Rhizosmilodon fiteae jaw

UF 124634, holotype right mandible

Rhizosmilodon fiteae

Quick Facts

Common Name: Fite’s saber-tooth cat

Rhizosmilodon fiteae is a small-sized, saber-toothed cat known only from Florida; but most species of felids have large geographic ranges, so it would not be surprising to find its fossils in other areas of North America.

Rhizosmilodon fitae weighed about 165 lbs., the same as a medium-sized, modern jaguar (Panthera onca) or slightly larger than an average modern cougar (Puma concolor).

It was most likely primarily an ambush predator, and probably preferred prey such as deer, peccaries, small tapirs, and small horses.

Age Range

Scientific Name and Classification

Rhizosmilodon fiteae Wallace & Hulbert, 2013

Source of Species Name: named for Barbara Fite of Lutz, Florida, who donated the paratype specimen to the Florida Museum of Natural History.

Classification: Mammalia, Eutheria, Laurasiatheria, Carnivora, Feliformia, Aeluroidea, Felidae, Machairodontinae, Smilodontini

Alternate Species Names: Megantereon hesperus sensu Berta and Galiano (1983)

Rhizosmilodon fiteae map

Figure 1. Map of Florida, with highlights indicating counties where fossils of this species have been found.

Overall Geographic Range

Rhizosmilodon fiteae is known only from the Central Florida Phosphate Mining Distict, Polk and adjacent counties, Florida. Type locality is the Whidden Creek Site in the Fort Meade Mine of Gardinier, Inc., Polk County, Florida.

Florida Fossil Occurrences

Florida fossil sites with Rhizosmilodon fiteae:

  • Hardee County—Fort Green Mine South
  • Hillsborough County—Four Corners Mine East
  • Polk County—District Grade Mine; Fort Green Mine; Fort Meade Mine (Gardinier); Palmetto Mine; Phosphoria Mine; Rockland Mine (US Steel); TRO Quarry, Payne Creek Mine; Whidden Creek Site, Fort Meade Mine (Gardinier)


The first published record of a small-sized, saber-toothed cat from the Central Florida Phosphate Mining District (Bone Valley) was by Berta and Galiano (1983). They referred a single partial mandible to Megantereon hesperus, a species otherwise known only from the Blancan land mammal age in North America. Because the age of the Florida specimen was then the oldest record of the genus Megantereon, Berta and Galiano (1983) inferred that the genus had evolved in North America and subsequently dispersed throughout the Old World. Several later studies called the identification of Berta and Galiano (1983) into question (Turner, 1985; Palqvist et al., 2007; Webb et al., 2008; Hodnett, 2010).

Rhizosmilodon fiteae, fig 2

Figure 2. Evolutionary relationships of some of the sabertooth cats, subfamily Machairodontinae. The genera Rhizosmilodon, Megantereon and Smilodon make up the tribe Smilodontini. After Wallace and Hulbert (2013).

After the publication of Berta and Galiano (1983), about two dozen additional specimens of a small-sized, saber-toothed cat were collected in the phosphate mines of central Florida. These demonstrated that their age was definitely late Hemphillian (earliest Pliocene), and that they were definitely not Megantereon (Webb et al., 2008). Wallace and Hulbert (2013) conducted an analysis of their evolutionary relationships and showed that they did belong in the tribe Smilodontini, and were also the sister taxon to Megantereon and Smilodon (Fig. 2). So, Wallace and Hulbert (2013) formally named this cat Rhizosmilodon fitae. It is not known to occur in other areas, but most species of felids have large geographic ranges, so it would not be surprising to find its fossils in other areas of North America. It is the oldest known member of the tribe Smilodontini.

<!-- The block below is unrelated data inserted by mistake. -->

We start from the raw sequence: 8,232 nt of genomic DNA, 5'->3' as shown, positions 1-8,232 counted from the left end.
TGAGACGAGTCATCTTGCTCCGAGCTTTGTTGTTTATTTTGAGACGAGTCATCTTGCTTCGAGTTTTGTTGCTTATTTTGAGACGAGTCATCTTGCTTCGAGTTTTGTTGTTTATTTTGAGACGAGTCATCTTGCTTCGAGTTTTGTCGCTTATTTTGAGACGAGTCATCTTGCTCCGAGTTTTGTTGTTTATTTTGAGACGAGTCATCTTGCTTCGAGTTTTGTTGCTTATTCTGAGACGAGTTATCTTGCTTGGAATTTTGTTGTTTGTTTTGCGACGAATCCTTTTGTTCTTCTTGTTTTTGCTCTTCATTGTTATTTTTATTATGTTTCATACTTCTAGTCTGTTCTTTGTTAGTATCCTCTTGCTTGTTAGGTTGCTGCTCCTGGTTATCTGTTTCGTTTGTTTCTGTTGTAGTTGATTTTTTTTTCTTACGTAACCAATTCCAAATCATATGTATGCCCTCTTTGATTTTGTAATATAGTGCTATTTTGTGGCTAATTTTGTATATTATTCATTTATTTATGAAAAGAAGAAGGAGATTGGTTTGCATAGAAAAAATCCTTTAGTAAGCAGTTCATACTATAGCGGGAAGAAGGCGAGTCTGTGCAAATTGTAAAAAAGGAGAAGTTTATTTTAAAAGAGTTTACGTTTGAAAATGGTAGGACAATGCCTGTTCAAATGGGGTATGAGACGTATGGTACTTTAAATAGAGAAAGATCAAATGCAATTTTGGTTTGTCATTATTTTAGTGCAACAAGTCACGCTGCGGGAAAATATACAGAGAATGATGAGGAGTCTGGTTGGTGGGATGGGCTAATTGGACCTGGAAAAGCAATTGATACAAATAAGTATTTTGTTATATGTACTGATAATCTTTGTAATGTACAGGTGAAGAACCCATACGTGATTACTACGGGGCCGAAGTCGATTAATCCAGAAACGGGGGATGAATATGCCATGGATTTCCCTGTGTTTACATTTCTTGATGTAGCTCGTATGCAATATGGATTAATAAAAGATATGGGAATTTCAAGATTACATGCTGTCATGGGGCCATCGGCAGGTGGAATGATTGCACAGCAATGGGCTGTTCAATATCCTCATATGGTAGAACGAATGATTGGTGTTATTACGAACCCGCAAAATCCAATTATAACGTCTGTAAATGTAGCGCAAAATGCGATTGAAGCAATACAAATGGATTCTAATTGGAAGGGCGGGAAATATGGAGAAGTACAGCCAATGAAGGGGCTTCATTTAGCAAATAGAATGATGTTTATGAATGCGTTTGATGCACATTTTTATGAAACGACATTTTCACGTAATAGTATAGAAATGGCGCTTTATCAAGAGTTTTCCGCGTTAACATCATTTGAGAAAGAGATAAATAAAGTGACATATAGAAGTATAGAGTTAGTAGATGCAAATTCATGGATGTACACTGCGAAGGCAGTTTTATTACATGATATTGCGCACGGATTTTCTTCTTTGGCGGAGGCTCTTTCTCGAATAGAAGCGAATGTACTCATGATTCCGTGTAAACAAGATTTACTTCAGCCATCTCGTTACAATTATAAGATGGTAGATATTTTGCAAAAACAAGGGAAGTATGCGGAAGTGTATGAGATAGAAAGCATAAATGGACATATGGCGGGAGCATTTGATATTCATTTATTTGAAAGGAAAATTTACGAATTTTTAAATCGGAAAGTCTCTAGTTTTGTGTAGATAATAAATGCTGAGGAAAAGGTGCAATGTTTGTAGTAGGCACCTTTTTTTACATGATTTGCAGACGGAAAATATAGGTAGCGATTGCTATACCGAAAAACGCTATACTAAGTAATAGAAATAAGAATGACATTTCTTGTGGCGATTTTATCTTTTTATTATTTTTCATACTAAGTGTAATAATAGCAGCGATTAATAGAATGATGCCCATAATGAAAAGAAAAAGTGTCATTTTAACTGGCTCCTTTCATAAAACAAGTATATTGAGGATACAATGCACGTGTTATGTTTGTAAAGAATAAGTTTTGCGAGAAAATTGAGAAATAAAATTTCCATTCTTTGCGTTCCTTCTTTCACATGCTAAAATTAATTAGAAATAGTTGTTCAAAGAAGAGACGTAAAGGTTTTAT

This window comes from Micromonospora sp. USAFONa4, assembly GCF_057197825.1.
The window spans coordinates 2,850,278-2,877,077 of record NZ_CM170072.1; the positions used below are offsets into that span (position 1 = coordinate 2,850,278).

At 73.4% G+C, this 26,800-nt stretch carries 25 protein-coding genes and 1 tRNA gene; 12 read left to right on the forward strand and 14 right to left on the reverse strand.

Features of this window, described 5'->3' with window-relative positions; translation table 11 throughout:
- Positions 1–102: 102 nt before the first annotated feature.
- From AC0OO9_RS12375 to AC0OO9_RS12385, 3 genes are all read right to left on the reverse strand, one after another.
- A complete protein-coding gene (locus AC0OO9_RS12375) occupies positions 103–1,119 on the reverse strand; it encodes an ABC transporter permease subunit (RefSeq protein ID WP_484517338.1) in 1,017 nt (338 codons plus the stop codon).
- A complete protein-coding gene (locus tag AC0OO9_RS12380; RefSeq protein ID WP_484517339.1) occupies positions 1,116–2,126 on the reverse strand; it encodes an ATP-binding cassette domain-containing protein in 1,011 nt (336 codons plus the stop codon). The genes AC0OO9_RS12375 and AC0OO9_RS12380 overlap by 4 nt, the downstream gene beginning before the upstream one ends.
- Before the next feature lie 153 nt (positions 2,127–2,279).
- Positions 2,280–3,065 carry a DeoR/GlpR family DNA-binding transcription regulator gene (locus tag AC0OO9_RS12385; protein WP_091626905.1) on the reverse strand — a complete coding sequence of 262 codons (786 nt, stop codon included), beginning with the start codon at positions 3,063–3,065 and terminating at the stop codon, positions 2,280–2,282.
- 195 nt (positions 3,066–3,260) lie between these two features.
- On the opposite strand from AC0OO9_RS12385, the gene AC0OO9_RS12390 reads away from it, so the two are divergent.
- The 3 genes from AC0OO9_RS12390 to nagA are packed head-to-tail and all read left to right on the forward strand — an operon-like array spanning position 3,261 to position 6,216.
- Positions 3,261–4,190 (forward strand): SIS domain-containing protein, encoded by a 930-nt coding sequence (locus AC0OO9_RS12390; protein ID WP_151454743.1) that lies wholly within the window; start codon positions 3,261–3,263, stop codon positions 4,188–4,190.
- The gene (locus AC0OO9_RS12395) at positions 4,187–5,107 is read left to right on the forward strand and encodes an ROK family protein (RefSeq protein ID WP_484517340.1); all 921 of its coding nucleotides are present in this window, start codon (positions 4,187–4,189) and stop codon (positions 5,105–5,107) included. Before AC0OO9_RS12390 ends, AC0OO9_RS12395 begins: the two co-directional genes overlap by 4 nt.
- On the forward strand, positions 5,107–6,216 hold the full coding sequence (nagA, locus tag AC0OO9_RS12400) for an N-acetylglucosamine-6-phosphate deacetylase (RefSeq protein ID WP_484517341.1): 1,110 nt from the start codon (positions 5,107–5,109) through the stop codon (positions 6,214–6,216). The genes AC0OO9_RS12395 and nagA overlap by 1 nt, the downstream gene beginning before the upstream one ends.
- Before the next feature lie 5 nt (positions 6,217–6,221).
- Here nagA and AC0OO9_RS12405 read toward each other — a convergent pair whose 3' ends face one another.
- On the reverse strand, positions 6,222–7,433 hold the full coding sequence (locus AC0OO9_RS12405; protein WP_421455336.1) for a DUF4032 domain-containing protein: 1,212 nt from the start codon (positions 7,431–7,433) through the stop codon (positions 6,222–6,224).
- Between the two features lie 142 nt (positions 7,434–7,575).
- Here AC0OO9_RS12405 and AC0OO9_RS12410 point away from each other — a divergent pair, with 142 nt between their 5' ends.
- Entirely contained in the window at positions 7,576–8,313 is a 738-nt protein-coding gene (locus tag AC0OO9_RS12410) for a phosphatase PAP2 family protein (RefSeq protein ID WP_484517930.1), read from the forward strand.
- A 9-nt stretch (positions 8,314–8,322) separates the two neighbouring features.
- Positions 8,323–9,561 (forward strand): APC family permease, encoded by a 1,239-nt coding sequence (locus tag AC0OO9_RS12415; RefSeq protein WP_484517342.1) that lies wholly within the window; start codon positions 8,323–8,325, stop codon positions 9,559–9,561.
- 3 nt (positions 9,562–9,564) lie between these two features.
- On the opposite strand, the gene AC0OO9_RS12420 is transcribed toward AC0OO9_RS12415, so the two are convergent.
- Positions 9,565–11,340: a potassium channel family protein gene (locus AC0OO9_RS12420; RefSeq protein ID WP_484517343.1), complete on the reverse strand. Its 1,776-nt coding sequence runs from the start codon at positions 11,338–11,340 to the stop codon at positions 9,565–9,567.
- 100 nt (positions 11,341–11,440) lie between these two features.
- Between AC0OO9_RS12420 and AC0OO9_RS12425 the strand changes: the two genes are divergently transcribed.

Rhizosmilodon fitae is best known from its mandible and lower teeth (Figs. 4-6). They show a mixture of primitive features found in Miocene machairodontines from Eurasia, such as Paramachaerodus, and derived features found in Smilodon and Megantereon. Among its primitive traits are relatively large lower canines and third premolar (p3) teeth, relatively small incisors that do not jut out beyond the lower canines, fourth premolar (p4) with small anterior and posterior accessory cusps, and very small mandibular flange. Among its derived traits are p3 and p4 with strong posterior lean; long axes of p4 and first molar (m1) offset, not aligned with each other; a short, robust m1; and lower canine laterally compressed.

Rhizosmilodon fiteae, fig 3

Figure 3. UF 133983, humerus of Rhizosmilodon fiteae.

Rhizosmilodon fiteae, fig 4

Figure 4. UF 124634, holotype right mandible of Rhizosmilodon fitae with canine and first molar, from the Whidden Creek Site, Polk Co., Florida. Above, lateral view; below, medial view.

Rhizosmilodon fiteae, fig 5

Figure 5. UF 272337, partial right mandible of Rhizosmilodon fitae with fourth premolar and first molar. Top row right, lateral view; top row left, medial view; bottom left, occlusal (dorsal) view. Note offset between alignment of p4 and m1.

Rhizosmilodon fiteae, fig 6

Figure 6. UF 22890, left mandible of Rhizosmilodon fitae with third and fourth premolars and partial first molar. This is the specimen first described by Berta and Galiano (1983).



  • Original Author(s): Richard C. Hulbert Jr.
  • Original Completion Date: May 1, 2013
  • Editor(s) Name(s): Richard C. Hulbert Jr. and Natali Valdes
  • Last Updated On: March 3, 2015
Scientific References (Click to View)


This material is based upon work supported by the National Science Foundation under Grant Number CSBR 1203222, Jonathan Bloch, Principal Investigator. Any opinions, findings, and conclusions or recommendations expressed in this material are those of the author(s) and do not necessarily reflect the views of the National Science Foundation. 

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